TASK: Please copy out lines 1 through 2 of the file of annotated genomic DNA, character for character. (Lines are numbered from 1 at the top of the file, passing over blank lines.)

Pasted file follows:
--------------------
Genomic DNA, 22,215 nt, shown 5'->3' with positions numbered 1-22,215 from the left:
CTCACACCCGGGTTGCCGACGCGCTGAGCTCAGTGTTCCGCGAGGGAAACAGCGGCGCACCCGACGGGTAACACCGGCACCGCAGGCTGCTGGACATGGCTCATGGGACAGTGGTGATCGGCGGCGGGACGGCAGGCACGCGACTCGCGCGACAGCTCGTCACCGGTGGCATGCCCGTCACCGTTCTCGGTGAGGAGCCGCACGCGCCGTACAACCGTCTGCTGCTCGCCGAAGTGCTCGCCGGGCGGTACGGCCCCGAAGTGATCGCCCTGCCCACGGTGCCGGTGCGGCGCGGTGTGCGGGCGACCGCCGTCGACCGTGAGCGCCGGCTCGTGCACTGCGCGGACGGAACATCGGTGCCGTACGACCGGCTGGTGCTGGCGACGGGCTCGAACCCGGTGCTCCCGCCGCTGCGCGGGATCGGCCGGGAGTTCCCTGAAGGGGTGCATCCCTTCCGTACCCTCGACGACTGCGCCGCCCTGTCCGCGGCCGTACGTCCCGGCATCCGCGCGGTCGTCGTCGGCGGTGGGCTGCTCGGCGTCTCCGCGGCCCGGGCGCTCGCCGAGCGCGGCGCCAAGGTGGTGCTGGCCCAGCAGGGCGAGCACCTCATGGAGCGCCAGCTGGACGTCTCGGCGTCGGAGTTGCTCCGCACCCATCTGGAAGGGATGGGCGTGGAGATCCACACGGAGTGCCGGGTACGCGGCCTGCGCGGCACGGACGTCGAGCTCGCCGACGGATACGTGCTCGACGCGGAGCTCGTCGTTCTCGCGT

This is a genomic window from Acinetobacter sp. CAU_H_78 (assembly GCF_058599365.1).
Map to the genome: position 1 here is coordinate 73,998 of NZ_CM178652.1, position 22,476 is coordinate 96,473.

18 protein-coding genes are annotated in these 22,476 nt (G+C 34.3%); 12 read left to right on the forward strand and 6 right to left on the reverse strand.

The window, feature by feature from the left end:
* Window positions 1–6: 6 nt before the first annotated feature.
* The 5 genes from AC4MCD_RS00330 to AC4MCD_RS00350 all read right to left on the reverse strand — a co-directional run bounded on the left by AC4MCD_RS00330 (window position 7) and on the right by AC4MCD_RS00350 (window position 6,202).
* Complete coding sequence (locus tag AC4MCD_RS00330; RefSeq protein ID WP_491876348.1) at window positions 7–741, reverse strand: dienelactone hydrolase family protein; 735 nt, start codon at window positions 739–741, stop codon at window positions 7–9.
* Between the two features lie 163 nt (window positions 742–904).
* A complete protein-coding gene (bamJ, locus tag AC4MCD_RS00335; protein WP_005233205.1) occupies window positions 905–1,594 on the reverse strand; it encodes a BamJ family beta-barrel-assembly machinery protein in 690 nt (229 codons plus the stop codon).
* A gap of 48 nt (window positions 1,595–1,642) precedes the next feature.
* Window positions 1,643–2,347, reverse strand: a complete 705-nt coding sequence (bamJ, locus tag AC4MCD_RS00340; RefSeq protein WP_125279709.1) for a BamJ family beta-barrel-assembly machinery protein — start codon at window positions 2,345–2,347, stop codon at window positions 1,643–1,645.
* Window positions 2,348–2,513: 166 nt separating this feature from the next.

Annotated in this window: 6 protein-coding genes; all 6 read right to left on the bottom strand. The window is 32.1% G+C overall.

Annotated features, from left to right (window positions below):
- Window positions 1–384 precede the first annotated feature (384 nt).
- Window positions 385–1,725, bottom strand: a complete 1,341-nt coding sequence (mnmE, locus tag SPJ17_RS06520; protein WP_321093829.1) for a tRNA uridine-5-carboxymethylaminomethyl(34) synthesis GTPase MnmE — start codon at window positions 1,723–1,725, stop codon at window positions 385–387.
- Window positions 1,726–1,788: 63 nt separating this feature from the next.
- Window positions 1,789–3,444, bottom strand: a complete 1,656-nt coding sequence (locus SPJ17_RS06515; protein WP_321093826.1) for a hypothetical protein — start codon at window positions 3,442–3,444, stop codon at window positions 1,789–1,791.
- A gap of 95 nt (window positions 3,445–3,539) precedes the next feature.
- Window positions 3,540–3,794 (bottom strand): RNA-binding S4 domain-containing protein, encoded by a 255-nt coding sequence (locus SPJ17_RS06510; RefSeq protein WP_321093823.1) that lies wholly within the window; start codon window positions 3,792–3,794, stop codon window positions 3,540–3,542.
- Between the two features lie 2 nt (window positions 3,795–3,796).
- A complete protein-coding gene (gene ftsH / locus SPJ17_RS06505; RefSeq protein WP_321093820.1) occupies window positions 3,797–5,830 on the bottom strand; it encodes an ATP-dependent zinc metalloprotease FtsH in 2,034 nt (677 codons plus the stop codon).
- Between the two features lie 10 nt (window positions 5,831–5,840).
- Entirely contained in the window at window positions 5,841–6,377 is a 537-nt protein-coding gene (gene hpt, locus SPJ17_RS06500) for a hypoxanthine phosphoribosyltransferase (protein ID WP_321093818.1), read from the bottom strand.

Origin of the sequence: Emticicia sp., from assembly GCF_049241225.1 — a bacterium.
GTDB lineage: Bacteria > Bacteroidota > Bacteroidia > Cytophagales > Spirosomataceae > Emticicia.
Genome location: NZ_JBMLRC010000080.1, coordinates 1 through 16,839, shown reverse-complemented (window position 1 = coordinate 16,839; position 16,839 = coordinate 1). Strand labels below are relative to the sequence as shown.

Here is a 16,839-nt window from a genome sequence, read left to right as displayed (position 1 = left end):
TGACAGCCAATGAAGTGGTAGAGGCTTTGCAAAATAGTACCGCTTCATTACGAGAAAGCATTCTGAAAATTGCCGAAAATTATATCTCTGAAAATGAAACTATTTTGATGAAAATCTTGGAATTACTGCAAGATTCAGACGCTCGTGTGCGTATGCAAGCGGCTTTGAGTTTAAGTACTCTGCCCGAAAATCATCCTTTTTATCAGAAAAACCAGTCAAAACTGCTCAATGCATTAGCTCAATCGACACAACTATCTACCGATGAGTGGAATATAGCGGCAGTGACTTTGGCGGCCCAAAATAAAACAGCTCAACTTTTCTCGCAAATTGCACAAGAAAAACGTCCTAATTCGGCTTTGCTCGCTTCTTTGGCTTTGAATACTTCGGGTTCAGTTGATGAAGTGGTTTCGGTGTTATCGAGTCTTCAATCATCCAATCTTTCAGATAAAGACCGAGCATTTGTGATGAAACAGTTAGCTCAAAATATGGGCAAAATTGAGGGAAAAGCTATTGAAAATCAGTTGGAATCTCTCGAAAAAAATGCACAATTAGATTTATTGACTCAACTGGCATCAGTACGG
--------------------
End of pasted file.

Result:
Genomic DNA, 22,215 nt, shown 5'->3' with positions numbered 1-22,215 from the left:
CTCACACCCGGGTTGCCGACGCGCTGAGCTCAGTGTTCCGCGAGGGAAACAGCGGCGCACCCGACGGGTAACACCGGCACCGCAGGCTGCTGGACATGGCTCATGGGACAGTGGTGATCGGCGGCGGGACGGCAGGCACGCGACTCGCGCGACAGCTCGTCACCGGTGGCATGCCCGTCACCGTTCTCGGTGAGGAGCCGCACGCGCCGTACAACCGTCTGCTGCTCGCCGAAGTGCTCGCCGGGCGGTACGGCCCCGAAGTGATCGCCCTGCCCACGGTGCCGGTGCGGCGCGGTGTGCGGGCGACCGCCGTCGACCGTGAGCGCCGGCTCGTGCACTGCGCGGACGGAACATCGGTGCCGTACGACCGGCTGGTGCTGGCGACGGGCTCGAACCCGGTGCTCCCGCCGCTGCGCGGGATCGGCCGGGAGTTCCCTGAAGGGGTGCATCCCTTCCGTACCCTCGACGACTGCGCCGCCCTGTCCGCGGCCGTACGTCCCGGCATCCGCGCGGTCGTCGTCGGCGGTGGGCTGCTCGGCGTCTCCGCGGCCCGGGCGCTCGCCGAGCGCGGCGCCAAGGTGGTGCTGGCCCAGCAGGGCGAGCACCTCATGGAGCGCCAGCTGGACGTCTCGGCGTCGGAGTTGCTCCGCACCCATCTGGAAGGGATGGGCGTGGAGATCCACACGGAGTGCCGGGTACGCGGCCTGCGCGGCACGGACGTCGAGCTCGCCGACGGATACGTGCTCGACGCGGAGCTCGTCGTTCTCGCGT